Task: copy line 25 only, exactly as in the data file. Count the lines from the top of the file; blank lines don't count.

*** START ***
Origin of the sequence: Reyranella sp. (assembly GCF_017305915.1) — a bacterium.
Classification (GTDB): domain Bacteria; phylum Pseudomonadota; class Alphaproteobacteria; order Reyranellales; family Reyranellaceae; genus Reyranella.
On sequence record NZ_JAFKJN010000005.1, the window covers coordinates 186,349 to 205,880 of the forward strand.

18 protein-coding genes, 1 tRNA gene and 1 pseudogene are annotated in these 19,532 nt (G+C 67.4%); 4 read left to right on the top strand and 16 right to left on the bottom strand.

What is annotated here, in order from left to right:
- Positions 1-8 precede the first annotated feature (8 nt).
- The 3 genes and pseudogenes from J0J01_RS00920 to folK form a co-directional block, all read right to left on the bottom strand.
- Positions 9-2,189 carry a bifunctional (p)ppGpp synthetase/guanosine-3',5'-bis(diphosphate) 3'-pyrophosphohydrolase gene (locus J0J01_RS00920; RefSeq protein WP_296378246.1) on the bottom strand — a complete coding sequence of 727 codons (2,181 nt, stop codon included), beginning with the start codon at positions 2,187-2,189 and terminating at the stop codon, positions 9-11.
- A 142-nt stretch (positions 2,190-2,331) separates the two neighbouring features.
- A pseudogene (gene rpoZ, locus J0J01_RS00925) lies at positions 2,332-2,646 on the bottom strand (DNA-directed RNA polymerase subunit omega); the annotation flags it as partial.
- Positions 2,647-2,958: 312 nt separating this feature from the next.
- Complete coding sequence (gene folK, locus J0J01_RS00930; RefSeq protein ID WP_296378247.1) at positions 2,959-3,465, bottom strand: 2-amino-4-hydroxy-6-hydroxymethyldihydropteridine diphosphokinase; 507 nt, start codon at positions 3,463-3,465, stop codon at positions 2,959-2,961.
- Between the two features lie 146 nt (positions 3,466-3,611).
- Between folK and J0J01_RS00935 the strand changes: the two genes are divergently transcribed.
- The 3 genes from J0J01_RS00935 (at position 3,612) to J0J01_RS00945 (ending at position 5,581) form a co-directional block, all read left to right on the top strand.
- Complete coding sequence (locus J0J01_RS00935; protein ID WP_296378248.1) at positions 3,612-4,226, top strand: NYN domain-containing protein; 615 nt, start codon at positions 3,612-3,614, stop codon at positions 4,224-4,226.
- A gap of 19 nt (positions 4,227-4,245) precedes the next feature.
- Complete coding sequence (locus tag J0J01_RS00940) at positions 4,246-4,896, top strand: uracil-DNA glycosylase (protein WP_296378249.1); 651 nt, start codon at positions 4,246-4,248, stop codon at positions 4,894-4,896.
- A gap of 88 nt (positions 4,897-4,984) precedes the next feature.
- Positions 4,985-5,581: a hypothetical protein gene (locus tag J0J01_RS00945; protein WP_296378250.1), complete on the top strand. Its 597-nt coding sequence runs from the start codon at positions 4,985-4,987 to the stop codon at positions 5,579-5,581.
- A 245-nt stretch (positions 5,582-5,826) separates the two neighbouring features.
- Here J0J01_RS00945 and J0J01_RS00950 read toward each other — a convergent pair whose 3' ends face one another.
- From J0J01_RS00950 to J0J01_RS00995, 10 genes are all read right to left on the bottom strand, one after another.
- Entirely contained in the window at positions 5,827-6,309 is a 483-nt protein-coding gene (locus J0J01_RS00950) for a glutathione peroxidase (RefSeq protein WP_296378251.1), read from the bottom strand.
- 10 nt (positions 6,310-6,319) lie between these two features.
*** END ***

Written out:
- 10 nt (positions 6,310-6,319) lie between these two features.